The COVID-19 pandemic has fundamentally disrupted all areas of society including how students obtain their education. In California, as in much of the world, schools at all levels closed their campuses this spring to adhere to social distancing guidelines. Fortunately, we live in a digital age and fast-adapting institutions were able to transition to a virtual learning environment that allows students to continue their education journey online. However, this assumes that these students have home access to fast, broadband internet connection, but data shows that this is not always the case.
The current health and economic crisis has laid bare the social, racial and economic inequities faced by African American and Latinx students. The digital divide is an example of these inequities as it draws clear lines around race and class. A 2017 study by the Public Policy Institute of California found that 74% of California homes had broadband subscriptions, but only between 54% and 67% of low-income, less educated, rural, African American, and Latinx households had such access. Further, 25% of low-income households without broadband cited affordability as a key barrier.
Earlier this spring, Michelson 20MM conducted an in-depth market mapping of the digital equity landscape. We met with over 30 advocacy groups, foundations, lawmakers, internet service providers, and digital equity practitioners from CA and across the nation. Our landscape analysis of the digital divide in CA and nationally found that high-quality, high-speed internet is increasingly considered a civil/human right by digital equity experts, many of whom have been advocating for both federal and state-level legislative changes to advance policies that recognize internet connectivity and digital literacy as necessities for success in a 21st century educational environments, workforces and societies. Our team’s research also verified the learnings of digital equity practitioners around how holistic solutions to the digital divide can truly be sustainable and successful––they must address the three “legs” of the digital equity stool: 1) (internet) access, 2) up-to-date technology (devices/hardware and software), and 3) digital literacy resources/tech support.
Ever committed to educational justice, Michelson 20MM is positioned to become a leading philanthropic convener and coordinating body for digital equity in California. After being recently deputized by the Office of Governor Gavin Newsom to support the public sector’s near- and long-term goals of meeting the needs of California families newly forced to transition to full-time distance learning, our leadership and staff has begun researching best paths forward for our Foundation’s role in a multi-pronged, statewide strategy for digital equity.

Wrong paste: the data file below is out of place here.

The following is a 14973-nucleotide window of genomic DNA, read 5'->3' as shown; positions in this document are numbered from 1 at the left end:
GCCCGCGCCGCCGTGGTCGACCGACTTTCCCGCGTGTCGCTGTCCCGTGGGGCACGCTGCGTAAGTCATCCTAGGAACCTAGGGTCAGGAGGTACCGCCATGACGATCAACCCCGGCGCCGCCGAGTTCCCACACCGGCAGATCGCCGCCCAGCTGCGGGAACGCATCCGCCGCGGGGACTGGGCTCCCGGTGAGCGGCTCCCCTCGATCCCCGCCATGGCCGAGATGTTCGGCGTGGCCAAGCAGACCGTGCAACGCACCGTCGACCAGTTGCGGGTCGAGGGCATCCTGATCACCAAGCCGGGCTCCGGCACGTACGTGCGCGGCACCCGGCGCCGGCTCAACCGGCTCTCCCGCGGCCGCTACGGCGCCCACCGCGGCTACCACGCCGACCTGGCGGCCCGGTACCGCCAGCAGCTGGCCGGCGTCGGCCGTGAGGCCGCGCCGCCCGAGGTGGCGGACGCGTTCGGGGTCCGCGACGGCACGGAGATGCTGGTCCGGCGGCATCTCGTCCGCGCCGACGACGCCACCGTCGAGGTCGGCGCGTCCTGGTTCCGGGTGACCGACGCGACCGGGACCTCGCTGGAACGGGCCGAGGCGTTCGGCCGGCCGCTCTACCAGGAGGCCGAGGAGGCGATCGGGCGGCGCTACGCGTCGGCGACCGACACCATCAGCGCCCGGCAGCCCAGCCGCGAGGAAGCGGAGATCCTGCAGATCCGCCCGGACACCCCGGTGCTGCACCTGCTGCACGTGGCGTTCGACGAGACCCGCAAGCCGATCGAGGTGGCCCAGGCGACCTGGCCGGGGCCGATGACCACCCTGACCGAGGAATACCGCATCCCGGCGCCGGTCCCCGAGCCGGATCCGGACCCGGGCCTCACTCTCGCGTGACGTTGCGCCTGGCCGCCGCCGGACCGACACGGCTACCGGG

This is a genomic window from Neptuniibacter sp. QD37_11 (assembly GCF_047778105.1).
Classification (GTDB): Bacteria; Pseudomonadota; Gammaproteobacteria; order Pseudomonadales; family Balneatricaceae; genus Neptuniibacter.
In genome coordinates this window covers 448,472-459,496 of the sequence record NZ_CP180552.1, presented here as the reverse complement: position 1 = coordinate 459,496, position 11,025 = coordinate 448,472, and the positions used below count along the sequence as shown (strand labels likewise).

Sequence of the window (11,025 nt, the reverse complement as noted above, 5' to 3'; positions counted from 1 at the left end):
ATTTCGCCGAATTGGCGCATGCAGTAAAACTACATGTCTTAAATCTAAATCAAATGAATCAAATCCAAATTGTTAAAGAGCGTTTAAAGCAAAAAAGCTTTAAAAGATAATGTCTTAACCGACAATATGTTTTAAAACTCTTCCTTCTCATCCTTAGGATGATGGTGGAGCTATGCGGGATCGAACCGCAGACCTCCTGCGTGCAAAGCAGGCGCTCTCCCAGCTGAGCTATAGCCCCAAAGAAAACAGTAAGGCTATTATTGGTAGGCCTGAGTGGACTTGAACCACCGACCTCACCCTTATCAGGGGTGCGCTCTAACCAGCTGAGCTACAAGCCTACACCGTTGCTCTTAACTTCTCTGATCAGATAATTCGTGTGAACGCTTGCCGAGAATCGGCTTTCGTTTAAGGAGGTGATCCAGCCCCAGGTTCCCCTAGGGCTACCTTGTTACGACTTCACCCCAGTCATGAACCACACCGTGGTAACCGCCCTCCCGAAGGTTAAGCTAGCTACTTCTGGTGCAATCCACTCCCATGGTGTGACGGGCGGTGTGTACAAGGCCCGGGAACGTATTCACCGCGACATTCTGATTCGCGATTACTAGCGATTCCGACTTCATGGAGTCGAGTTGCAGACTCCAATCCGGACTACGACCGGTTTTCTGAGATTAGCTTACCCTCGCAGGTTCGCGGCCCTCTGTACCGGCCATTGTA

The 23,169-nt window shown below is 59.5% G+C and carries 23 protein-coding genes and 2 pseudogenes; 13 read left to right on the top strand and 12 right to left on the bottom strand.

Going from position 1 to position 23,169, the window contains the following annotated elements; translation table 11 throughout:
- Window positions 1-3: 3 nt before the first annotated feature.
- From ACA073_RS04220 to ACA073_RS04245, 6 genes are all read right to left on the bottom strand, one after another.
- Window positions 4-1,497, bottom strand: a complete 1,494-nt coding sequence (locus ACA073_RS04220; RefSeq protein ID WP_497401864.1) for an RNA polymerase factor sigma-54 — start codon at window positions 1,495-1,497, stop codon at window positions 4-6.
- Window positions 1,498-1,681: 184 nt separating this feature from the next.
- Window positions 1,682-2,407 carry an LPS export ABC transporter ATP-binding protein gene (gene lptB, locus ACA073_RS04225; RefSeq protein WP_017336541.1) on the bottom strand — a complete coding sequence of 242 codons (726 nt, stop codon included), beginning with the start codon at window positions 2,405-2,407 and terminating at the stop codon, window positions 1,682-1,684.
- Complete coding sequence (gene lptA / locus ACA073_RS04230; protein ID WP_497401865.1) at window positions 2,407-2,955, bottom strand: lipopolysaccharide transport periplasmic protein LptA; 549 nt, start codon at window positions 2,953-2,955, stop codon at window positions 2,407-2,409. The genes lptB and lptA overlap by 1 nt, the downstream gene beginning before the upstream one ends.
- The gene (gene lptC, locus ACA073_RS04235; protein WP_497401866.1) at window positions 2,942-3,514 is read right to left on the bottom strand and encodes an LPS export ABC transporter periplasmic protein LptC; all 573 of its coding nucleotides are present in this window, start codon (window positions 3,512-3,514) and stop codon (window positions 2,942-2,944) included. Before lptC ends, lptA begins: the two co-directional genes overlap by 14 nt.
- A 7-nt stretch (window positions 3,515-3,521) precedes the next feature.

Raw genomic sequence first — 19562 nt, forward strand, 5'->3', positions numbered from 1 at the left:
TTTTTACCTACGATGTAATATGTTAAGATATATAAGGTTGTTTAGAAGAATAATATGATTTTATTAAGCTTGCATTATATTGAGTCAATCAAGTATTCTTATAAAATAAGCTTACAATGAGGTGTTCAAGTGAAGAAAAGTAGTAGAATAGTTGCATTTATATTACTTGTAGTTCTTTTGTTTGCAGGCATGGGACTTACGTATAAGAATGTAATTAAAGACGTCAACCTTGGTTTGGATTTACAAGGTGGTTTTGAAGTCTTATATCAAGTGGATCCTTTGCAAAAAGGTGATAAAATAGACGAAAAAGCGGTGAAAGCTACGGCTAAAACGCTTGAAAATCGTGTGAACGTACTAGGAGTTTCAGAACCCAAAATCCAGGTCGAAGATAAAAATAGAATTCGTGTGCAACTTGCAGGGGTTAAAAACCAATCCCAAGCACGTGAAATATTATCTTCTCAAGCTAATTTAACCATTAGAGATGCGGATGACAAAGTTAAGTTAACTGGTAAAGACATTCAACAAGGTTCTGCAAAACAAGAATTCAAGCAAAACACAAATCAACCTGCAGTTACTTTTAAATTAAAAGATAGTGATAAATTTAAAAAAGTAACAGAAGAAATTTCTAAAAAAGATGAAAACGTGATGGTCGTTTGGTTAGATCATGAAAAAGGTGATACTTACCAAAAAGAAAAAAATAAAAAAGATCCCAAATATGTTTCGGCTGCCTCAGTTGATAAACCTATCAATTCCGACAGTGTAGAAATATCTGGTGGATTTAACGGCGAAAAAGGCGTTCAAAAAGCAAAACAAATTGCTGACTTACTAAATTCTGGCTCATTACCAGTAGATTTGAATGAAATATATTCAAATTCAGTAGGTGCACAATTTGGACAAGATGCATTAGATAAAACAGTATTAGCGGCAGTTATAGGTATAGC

In response to the COVID-19 pandemic, Michelson 20MM teamed up with the Foundation for L.A. Community Colleges and other funders to assist LACCD students who were forced to transition to remote learning mid-term. The partnership is providing 20,000 students with access to Chromebooks, internet hot spots, low-cost home internet connections, and digital literacy workshops.
We also partnered with Education Trust–West (ETW), awarding them a Michelson Spark Grant to publish the Centering Higher Ed Students Experiences Survey, intended for college and university students across California. The survey collected student responses logging what COVID-19 related resources and support they have received from their campuses. Students also shared their perceptions of the effectiveness of institutional strategies. ETW will leverage the results to digitally map the California higher education system’s responses, any persistent gaps in digital access, and the failures and successes of distance learning. Equipped with this useful information, school administrators and legislators will be able to develop solutions that ensure all California college students are set up to succeed in their higher education journeys.
“The new focus on online learning is pushing us all to address the digital and equity gap that has long been a barrier to a better life for low-income and underrepresented students,” says Gary K. Michelson, M.D., Founder of Michelson 20MM. “Education Trust-West is doing remarkable work in making sure students are counted and their voices heard so that leaders in positions of power can construct a learning environment where all students are able to reach their full potential.”
Michelson 20MM champions greater equity and access in higher education by supporting organizations that help students get into college, stay enrolled until graduation, and enroll if they’ve withdrawn. The pandemic and resulting financial crisis are presenting novel challenges to college students, but Education Trust-West is making strides in closing the digital gap and marshaling the resources students need during these extraordinary times. This is the second Spark Grant awarded to ETW, a previous award supported the development of the California Digital Financial Aid Awareness Toolkit aimed at increasing rates of completed financial aid applications, specifically for low-income students and students of color. We are thrilled to continue furthering the organization’s tremendous efforts in driving college success.